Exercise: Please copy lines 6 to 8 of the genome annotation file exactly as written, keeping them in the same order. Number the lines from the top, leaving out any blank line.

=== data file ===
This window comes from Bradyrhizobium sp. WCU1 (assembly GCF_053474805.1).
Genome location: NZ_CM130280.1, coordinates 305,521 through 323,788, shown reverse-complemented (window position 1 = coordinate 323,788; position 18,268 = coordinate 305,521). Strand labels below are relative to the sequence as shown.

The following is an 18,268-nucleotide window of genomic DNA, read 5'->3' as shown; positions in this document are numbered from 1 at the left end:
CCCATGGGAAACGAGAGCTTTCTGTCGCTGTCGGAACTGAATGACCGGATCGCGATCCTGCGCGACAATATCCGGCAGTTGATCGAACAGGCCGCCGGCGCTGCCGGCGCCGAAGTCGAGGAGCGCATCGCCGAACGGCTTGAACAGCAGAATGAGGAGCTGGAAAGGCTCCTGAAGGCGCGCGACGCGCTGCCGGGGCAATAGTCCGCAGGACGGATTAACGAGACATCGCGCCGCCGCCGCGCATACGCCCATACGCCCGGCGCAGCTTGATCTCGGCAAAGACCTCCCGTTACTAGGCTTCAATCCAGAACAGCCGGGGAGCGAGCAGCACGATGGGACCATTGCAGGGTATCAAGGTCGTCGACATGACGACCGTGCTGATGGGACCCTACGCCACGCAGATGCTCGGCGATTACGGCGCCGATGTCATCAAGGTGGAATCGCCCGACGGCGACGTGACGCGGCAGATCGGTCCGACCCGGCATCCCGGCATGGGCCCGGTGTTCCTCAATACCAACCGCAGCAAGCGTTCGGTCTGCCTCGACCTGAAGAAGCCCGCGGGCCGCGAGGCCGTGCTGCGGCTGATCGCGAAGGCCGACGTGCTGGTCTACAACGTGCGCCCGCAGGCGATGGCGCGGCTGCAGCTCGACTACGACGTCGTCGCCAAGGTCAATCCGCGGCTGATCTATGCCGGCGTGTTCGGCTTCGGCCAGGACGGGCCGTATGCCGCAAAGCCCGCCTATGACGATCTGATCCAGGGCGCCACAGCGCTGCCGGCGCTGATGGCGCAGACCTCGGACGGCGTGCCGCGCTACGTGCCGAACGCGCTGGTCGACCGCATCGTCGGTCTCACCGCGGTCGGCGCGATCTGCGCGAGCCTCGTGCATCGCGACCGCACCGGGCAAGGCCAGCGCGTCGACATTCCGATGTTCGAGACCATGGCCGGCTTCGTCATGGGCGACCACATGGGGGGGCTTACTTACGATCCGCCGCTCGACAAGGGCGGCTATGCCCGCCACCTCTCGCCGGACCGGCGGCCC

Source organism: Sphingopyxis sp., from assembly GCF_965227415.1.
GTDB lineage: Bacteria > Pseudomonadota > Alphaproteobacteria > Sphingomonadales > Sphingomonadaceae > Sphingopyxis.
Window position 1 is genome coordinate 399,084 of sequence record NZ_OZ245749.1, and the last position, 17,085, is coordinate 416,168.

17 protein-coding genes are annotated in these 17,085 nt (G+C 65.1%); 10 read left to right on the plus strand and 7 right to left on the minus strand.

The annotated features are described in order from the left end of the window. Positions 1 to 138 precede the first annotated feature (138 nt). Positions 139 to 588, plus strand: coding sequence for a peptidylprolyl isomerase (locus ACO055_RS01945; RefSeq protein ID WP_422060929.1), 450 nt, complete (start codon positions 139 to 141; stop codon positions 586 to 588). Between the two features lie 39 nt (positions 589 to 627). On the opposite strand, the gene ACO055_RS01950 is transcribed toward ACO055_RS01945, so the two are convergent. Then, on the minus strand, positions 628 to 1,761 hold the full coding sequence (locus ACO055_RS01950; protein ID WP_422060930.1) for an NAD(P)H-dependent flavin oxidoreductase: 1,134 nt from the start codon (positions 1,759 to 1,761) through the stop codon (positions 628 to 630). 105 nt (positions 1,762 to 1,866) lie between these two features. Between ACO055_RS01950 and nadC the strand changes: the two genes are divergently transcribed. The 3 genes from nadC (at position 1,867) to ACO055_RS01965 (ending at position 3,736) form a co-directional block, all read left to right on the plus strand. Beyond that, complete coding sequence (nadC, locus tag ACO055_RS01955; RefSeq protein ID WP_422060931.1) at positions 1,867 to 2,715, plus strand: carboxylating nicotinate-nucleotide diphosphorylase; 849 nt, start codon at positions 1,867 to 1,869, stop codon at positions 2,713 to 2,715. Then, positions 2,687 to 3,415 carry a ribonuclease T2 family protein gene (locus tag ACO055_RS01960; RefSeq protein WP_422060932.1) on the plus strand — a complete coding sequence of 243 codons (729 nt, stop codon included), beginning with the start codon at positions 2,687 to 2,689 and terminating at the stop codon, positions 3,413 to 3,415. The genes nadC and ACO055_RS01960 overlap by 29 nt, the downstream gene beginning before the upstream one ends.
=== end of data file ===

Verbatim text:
GTDB lineage: Bacteria > Pseudomonadota > Alphaproteobacteria > Sphingomonadales > Sphingomonadaceae > Sphingopyxis.
Window position 1 is genome coordinate 399,084 of sequence record NZ_OZ245749.1, and the last position, 17,085, is coordinate 416,168.

17 protein-coding genes are annotated in these 17,085 nt (G+C 65.1%); 10 read left to right on the plus strand and 7 right to left on the minus strand.